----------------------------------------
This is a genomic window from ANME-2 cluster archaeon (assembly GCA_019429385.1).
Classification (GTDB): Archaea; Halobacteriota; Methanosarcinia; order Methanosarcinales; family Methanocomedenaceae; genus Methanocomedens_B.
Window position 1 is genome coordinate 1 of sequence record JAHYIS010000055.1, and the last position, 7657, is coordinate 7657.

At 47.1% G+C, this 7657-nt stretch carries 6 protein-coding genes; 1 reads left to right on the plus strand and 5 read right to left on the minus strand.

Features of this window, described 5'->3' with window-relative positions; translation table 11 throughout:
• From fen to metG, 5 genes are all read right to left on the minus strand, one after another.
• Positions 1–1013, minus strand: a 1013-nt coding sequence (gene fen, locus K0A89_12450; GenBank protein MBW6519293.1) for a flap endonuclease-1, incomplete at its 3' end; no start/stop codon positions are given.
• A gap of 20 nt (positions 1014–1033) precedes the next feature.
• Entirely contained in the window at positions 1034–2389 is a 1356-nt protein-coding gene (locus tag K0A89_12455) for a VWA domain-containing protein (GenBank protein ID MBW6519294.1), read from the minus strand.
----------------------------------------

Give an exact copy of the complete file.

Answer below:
This is a genomic window from ANME-2 cluster archaeon (assembly GCA_019429385.1).
Classification (GTDB): Archaea; Halobacteriota; Methanosarcinia; order Methanosarcinales; family Methanocomedenaceae; genus Methanocomedens_B.
Window position 1 is genome coordinate 1 of sequence record JAHYIS010000055.1, and the last position, 7657, is coordinate 7657.

At 47.1% G+C, this 7657-nt stretch carries 6 protein-coding genes; 1 reads left to right on the plus strand and 5 read right to left on the minus strand.

Features of this window, described 5'->3' with window-relative positions; translation table 11 throughout:
• From fen to metG, 5 genes are all read right to left on the minus strand, one after another.
• Positions 1–1013, minus strand: a 1013-nt coding sequence (gene fen, locus K0A89_12450; GenBank protein MBW6519293.1) for a flap endonuclease-1, incomplete at its 3' end; no start/stop codon positions are given.
• A gap of 20 nt (positions 1014–1033) precedes the next feature.
• Entirely contained in the window at positions 1034–2389 is a 1356-nt protein-coding gene (locus tag K0A89_12455) for a VWA domain-containing protein (GenBank protein ID MBW6519294.1), read from the minus strand.